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Prof Geoff Evans
DPhil Experimental Psychology (Oxon)
Role : Official Fellow in Politics; University Professor; Editor, Electoral Studies
Job Title : Official Fellow
Academic Group : Politics
College Group : Politics, Sociology
University Department : Department of Politics and International Relations
Research Interests : Social inequality & political representation. Social & psychological influences on political preferences. Institutional contexts & party competition.
Nuffield College
New Road
Oxford, OX1 1NF
United Kingdom


Biographical Sketch

My research examines the relationships between social inequality and political representation. Much of it focuses on the consequences of the choices parties offer voters. Relating to these themes, I've just finished an OUP book with James Tilley on how the British working class has been excluded from mainstream politics.

I'm also interested in the relationships between voters' perceptions and values and their political choices. On this theme, after more than 20 years studying public opinion on the EU, I recently became director of the ESRC-funded EU Referendum Study (with Anand Menon) based at Nuffield.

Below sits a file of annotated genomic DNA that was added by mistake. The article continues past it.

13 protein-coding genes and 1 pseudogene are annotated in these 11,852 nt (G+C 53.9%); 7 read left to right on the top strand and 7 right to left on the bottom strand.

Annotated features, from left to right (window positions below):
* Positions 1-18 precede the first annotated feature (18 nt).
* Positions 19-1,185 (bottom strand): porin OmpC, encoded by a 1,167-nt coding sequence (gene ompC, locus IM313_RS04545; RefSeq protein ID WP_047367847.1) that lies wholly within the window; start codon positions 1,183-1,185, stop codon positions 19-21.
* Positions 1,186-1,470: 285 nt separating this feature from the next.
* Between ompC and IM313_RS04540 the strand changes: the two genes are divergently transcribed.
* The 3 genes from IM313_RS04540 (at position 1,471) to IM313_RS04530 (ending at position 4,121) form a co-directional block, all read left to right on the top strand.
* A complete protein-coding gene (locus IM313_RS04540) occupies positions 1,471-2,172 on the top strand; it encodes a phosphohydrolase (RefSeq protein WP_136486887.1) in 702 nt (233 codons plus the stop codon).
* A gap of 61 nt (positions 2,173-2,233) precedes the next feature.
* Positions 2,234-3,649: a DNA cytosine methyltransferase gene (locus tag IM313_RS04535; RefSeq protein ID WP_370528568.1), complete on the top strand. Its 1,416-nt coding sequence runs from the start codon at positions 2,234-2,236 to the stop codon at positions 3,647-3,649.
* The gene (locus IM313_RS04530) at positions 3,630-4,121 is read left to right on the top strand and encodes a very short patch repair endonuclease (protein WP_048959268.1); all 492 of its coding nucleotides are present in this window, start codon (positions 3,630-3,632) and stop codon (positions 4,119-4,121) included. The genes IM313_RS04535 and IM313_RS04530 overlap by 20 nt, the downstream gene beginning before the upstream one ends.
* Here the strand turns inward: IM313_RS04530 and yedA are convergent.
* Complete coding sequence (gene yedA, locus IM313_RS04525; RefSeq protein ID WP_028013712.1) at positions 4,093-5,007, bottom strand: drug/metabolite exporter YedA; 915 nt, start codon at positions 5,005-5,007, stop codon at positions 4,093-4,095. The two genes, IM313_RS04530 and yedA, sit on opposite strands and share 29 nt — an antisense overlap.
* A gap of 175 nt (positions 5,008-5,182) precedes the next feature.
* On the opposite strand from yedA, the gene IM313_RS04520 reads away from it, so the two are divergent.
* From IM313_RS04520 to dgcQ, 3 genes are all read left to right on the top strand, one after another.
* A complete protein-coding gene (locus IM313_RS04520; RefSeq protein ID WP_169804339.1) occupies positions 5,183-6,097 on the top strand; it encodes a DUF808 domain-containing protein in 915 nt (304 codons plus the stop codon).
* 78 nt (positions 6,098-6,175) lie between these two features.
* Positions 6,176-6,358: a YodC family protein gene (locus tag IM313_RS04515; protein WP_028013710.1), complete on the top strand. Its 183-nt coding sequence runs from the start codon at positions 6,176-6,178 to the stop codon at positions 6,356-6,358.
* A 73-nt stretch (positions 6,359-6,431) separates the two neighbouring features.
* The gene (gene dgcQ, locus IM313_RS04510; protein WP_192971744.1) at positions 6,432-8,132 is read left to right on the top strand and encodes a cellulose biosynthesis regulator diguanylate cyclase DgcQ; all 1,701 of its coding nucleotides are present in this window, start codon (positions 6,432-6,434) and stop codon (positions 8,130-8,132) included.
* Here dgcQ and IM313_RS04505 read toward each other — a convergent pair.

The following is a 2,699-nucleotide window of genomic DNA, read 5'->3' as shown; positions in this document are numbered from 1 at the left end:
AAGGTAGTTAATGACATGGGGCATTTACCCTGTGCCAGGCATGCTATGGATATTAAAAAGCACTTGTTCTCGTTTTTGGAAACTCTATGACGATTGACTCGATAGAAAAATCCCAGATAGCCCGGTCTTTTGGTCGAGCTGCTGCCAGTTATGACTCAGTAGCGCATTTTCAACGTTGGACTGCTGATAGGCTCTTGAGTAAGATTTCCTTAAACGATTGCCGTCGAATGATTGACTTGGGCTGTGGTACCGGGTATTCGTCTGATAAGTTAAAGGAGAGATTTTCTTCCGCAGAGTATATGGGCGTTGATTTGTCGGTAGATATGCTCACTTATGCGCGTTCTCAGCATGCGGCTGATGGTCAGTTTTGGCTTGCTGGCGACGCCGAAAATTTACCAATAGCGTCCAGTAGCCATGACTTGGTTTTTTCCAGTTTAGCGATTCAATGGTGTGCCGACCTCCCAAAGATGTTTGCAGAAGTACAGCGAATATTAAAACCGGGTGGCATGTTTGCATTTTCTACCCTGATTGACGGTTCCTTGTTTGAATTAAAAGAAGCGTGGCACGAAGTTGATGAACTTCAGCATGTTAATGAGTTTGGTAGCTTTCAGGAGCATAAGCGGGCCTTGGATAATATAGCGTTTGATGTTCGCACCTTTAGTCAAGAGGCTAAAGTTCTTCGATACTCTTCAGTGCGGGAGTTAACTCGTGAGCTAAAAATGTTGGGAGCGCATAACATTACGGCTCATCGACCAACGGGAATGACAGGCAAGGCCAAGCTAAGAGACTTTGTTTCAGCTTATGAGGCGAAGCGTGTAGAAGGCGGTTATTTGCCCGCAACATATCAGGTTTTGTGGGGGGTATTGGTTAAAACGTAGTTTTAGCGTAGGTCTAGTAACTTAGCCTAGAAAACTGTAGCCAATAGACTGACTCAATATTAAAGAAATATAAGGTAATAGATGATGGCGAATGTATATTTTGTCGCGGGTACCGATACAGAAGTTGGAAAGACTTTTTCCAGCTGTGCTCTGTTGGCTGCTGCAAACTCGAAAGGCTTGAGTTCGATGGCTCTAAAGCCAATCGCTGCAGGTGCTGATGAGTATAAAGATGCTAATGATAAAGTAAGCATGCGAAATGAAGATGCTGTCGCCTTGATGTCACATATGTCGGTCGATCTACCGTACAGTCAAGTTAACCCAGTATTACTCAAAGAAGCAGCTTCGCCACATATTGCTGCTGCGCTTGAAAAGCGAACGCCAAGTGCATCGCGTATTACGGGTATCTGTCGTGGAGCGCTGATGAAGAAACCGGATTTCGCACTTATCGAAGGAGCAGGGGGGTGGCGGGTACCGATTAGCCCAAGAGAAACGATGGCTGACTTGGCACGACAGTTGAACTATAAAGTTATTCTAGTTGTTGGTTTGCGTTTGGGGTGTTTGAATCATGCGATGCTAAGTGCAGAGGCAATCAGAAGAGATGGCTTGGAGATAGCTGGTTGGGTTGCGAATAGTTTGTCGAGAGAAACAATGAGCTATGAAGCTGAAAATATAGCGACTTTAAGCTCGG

I am also co-director of the ESRC-funded 2015 British Election Study (2014-2017), the Scottish Referendum Study (2014-2016), and the Northern Ireland Election Study (2015-2017).

My most recent book is: Evans G. & De Graaf, N.DPolitical Choice Matters: Explaining the strength of class and religious cleavages in cross-national perspective, Oxford University Press, 2013.​

More information on my research is given below...

Research Interests

Current topics with selected recent publications:
Class, inequality and politics:

Evans, G & Mellon, J. 2015. ‘Working class votes and Conservative losses: solving the UKIP puzzle’, Parliamentary Affairs, 68 (online in March).​

Evans G & Tilley J. 2015. The New class war: excluding the working class in 21st century Britain, Juncture, 21(4): 265-71.

Rennwald L. & Evans G. 2014. ‘When Supply Creates Demand: Social-democratic parties’ electoral strategies and the evolution of class voting’ West European Politics. 37(5): 1108-35.​

Janssen, G. Evans, G & De Graaf N.D. 2013. Class voting and left-right party positions: A comparative study of 15 western democracies, 1960-2005. Social Science Research, 42: 376-400. 
Evans, G. & Tilley, J. 2012. The depoliticization of inequality and redistribution: Explaining the decline in class voting. The Journal of Politics, 74: 963-976.
Evans G. & Tilley J. 2012, Private schools and public divisions: the influence of fee-paying education on social attitudes, British Social Attitudes, 28th Report: 37-52.
Evans, G. & Tilley, J. 2012. How parties shape class politics: Explaining the decline of the class basis of party support, British Journal of Political Science, 42: 137-161.